Q – You are smart and fast but you have to overcome the size issue as you go through the draft and try to make a team. Foxworth had the same thing going against him. What are your thoughts on that.

I’ve been dealing with this height thing since I got to college.

Wilson said when he was recruited at Maryland that (head coach) Ralph Friedgen wanted to give him a scholarship but was told that the DB coach thought he was too short so he went to an intra-squad camp "and Vernon Jackson and all the top receivers were there and I shut them all down and the next day I had a scholarship."

Again, Foxworth had advice on the topic of being considered too small.

He always showed me that it wasn’t how big you are. A lot of people just use their skills – God gives you skills but you’ve got to know how to use your body and put your body in a certain position where you make yourself taller, you make yourself bigger.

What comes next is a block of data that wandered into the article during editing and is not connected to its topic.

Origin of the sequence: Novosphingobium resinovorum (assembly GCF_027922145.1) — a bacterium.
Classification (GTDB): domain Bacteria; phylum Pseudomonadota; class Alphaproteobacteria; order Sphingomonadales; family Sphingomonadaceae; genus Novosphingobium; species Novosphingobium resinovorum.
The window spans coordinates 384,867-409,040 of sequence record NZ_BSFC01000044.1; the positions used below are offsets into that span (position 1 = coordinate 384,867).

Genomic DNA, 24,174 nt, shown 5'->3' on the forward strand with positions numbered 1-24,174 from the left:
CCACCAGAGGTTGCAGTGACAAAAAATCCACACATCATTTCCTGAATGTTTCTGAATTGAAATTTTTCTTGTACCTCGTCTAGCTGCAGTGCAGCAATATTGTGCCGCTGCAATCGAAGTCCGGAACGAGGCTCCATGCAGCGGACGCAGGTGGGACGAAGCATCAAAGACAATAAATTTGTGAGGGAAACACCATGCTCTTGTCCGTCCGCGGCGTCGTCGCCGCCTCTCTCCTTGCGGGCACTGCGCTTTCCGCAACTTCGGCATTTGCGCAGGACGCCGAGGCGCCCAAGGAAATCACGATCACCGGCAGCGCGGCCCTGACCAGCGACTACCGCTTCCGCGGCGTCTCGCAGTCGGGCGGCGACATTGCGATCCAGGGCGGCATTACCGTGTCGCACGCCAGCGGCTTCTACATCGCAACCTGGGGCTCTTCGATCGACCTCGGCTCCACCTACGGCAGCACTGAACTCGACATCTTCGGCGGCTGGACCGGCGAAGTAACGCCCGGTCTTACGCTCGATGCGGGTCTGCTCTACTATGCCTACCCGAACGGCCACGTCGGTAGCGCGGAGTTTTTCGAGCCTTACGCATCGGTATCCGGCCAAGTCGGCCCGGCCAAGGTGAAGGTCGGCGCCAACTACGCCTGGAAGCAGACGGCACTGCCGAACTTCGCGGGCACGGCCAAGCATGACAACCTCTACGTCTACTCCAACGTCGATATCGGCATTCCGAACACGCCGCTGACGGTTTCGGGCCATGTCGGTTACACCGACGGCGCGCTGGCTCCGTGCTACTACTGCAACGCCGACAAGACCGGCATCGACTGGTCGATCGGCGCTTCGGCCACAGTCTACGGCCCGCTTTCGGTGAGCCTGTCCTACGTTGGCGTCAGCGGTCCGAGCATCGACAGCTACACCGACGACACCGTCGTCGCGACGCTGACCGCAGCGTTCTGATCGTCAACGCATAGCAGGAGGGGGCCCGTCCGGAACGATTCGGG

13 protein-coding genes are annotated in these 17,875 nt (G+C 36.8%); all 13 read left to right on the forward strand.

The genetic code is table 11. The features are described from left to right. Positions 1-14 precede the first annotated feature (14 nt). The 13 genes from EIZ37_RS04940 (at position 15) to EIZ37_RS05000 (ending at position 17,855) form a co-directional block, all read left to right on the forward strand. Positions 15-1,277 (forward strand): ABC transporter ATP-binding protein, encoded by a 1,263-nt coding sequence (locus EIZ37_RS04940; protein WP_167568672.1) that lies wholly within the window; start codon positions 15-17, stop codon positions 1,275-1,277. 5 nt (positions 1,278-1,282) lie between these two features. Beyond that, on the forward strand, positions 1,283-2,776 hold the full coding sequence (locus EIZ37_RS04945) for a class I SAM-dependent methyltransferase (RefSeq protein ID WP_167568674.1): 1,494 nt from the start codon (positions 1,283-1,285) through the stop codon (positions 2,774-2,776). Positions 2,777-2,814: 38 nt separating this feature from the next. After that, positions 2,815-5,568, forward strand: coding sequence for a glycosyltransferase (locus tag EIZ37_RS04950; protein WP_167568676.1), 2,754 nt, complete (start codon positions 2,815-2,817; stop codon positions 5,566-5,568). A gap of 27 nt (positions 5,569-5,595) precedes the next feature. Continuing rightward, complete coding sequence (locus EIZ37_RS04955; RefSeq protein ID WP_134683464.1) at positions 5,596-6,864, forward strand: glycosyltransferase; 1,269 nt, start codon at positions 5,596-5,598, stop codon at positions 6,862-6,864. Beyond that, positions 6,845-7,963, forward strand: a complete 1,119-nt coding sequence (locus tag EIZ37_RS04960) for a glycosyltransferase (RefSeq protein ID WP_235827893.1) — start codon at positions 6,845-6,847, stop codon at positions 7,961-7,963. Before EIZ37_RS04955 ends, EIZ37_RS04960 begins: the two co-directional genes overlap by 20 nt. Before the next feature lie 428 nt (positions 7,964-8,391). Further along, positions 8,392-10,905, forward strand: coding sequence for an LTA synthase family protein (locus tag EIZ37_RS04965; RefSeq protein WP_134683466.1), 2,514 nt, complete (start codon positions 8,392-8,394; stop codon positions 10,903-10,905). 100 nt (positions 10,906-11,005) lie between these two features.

I may not be the biggest guy but I feel I’ll still come up and strike you because I know how to position my body to hit you at just the right angle. I may not be the tallest guy but facing (6-5, Ga. Tech) Calvin Johnson and (6-6, Fla. State) Greg Carr, I was right in there with them. You just have to know how to use your skills and your body to be able to fluidly play these guys with their advantage. And these guys aren’t going to have the speed that I have. If they want to compete, they’re going to have to compensate for that.